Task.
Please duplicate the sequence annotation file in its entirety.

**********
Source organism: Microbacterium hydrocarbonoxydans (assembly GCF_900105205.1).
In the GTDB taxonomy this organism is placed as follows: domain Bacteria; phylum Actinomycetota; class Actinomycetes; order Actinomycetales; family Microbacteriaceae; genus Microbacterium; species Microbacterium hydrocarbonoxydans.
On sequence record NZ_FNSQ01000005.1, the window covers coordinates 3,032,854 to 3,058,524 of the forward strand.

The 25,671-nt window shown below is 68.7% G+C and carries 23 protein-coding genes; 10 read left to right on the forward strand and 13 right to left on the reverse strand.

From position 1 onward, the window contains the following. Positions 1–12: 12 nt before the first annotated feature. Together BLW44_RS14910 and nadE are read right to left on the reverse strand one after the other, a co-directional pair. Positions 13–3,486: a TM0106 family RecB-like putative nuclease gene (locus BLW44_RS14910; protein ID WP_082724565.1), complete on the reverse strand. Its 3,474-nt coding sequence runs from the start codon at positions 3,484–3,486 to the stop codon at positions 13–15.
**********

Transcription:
Source organism: Microbacterium hydrocarbonoxydans (assembly GCF_900105205.1).
In the GTDB taxonomy this organism is placed as follows: domain Bacteria; phylum Actinomycetota; class Actinomycetes; order Actinomycetales; family Microbacteriaceae; genus Microbacterium; species Microbacterium hydrocarbonoxydans.
On sequence record NZ_FNSQ01000005.1, the window covers coordinates 3,032,854 to 3,058,524 of the forward strand.

The 25,671-nt window shown below is 68.7% G+C and carries 23 protein-coding genes; 10 read left to right on the forward strand and 13 right to left on the reverse strand.

From position 1 onward, the window contains the following. Positions 1–12: 12 nt before the first annotated feature. Together BLW44_RS14910 and nadE are read right to left on the reverse strand one after the other, a co-directional pair. Positions 13–3,486: a TM0106 family RecB-like putative nuclease gene (locus BLW44_RS14910; protein ID WP_082724565.1), complete on the reverse strand. Its 3,474-nt coding sequence runs from the start codon at positions 3,484–3,486 to the stop codon at positions 13–15.